Middle right: Locking mechanisms of the right side of the shutter. By moving the lever in the lower left image one way or the other you pull on the wire straps wrapped around the levers and lock or unlock the shutters to the dome. I have seen this on a number of domes and it never works very well. The tension adjustments are critical.
Example of a pier mounting flange (connects to concrete floor) for a 14-inch Meade SCT.
Example of a top mounting/adapter plate for a 14-inch Meade SCT that connects the top of the pier to the base of a 'wedge.'
Concrete pier has been poured, and we figured out the direction of true north (magnetic compass, street map, etc.) so that the wedge can be attached to the top mounting plate. In a few days we hope to have a cleanup day...getting close to operational!
21 Oct - cleanup/work day! Moving parts greased, area cleaned up, etc.
Lots of frozen bolts...penetrating oil, tapping with a hammer, and other tricks got most of them loosened.
Fiberglass dome - preparing the surface for some patching (bondo).
Interior fiberglass layer needs patching too.
With the shutter and door open...lots of light reaches inside the black dome...easier to work.
The horizontal door and vertical shutter now move over the full range of travel...but more adjustment and lubrication are needed for easy movement. (At least the entire dome rorates easily on its large casters.) The vertical shutter, when open (moved to the rear and down low), is a heavy weight...with no counterbalance. We may have to add a garage door spring as a counterbalance device to make it easier to move.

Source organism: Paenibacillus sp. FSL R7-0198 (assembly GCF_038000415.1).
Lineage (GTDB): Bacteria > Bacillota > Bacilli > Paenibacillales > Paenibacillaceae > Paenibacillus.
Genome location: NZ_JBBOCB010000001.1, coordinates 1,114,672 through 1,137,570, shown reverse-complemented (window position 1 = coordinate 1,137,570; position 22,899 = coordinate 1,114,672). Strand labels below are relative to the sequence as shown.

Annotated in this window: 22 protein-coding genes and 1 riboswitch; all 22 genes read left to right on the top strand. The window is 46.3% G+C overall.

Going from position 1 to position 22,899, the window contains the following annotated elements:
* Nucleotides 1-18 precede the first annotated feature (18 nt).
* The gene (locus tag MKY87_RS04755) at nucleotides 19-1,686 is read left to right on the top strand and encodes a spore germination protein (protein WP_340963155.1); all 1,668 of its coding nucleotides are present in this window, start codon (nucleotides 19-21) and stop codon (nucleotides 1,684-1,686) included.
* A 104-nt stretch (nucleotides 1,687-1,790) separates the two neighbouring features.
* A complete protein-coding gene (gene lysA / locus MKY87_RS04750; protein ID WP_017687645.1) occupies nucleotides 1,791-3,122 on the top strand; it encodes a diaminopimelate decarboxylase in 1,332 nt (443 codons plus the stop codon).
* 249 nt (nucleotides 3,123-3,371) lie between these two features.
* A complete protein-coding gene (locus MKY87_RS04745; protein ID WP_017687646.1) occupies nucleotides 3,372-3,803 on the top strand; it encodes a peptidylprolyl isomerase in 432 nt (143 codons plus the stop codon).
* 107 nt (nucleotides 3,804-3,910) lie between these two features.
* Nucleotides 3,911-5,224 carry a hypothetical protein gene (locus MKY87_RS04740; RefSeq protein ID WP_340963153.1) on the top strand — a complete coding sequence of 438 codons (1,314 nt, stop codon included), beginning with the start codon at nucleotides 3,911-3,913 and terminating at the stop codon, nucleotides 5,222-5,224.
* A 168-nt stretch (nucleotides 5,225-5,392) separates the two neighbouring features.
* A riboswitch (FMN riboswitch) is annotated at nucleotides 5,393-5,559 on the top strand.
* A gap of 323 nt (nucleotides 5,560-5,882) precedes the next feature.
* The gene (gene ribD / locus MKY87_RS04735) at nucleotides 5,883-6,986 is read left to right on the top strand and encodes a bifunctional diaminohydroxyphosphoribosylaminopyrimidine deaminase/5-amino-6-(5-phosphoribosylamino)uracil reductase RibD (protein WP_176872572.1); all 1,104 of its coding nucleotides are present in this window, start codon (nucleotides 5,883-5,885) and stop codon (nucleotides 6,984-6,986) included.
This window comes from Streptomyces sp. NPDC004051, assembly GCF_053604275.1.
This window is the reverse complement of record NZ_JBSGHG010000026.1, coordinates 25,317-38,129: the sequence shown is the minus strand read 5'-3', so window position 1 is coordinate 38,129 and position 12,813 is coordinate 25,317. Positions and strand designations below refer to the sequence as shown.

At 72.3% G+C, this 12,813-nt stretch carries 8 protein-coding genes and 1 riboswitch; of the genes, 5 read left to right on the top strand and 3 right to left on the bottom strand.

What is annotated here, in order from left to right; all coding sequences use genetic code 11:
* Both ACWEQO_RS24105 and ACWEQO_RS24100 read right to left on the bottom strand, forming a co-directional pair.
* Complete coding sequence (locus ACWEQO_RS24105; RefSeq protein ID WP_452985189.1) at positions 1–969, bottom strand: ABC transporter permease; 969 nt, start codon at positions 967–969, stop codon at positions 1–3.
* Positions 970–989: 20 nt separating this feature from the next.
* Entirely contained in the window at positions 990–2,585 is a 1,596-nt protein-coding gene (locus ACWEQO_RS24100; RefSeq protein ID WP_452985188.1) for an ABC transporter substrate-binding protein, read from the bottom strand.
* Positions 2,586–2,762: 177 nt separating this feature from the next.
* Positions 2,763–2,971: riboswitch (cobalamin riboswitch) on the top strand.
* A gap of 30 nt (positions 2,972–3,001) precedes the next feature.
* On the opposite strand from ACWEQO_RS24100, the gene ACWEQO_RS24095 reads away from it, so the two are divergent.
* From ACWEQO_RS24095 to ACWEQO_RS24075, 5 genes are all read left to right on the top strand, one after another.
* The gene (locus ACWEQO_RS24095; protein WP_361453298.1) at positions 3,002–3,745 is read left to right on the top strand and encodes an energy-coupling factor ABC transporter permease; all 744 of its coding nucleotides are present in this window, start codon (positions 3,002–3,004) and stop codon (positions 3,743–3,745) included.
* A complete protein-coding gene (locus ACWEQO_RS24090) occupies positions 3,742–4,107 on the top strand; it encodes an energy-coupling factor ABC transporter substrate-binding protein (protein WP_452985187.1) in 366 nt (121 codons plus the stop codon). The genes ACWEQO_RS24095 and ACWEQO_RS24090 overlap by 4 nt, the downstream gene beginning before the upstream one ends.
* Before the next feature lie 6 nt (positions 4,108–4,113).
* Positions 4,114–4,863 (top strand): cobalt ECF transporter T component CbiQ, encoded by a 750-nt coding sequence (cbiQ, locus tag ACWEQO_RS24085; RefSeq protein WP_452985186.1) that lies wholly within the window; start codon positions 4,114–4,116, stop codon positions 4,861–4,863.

Thanks to the healthy turnout for cleanup day! We're much closer to operational status!
The pier's four pairs of push-pull screws were adjusted...the top plate is now level and ready to accept the telescope.
Indoor test of drives - they work! This is an LX-50...not a GOTO scope...need to hand push to the target, then use the motors for coarse and fine centering.
Handpad is very simple: four direction buttons, and one button that toggles between speeds of 32x, 16x, 4x, and 2x for centering the field. Declination drive is a tangent arm.
Motor bracket (again) now that I've looked at the AC gearhead motor...it makes sense. Top aluminum strap/band holds one end of the motor. Four bolts hold gearhed drive tang in place at bottom of picture. Four electrical connections required: two neutral's, and two hot's...allows reversing direction of motor from control panel near door.
Closeup of four electrical connections for the shutter/slit motor.
Alfred Medina tested the motor (runs just fine at 29 RPM) and labeled the connections.
Motor control panel. One switch is for dome lights, but most important is the motor control (open, off, close).
Fuse holder shown on upper left of box.
12 amp, 120VAC cartridge fuse needed for motor control panel. This one fuse is good...but we should stock up on a few more.
Here's the connector at the end of the motor control panel. We may have to modify this to a different plug arrangement...perhaps a typical 120VAC male plug...and only power the shutter motor, not any dome light circuits.
10-inch LX-50 test mounted on pier for the first time. Everything looks like it should work for the grand opening next week!
Grand opening! Twilight shot taken before the crowds came. It was a successful event, and we look forward to doing more of them!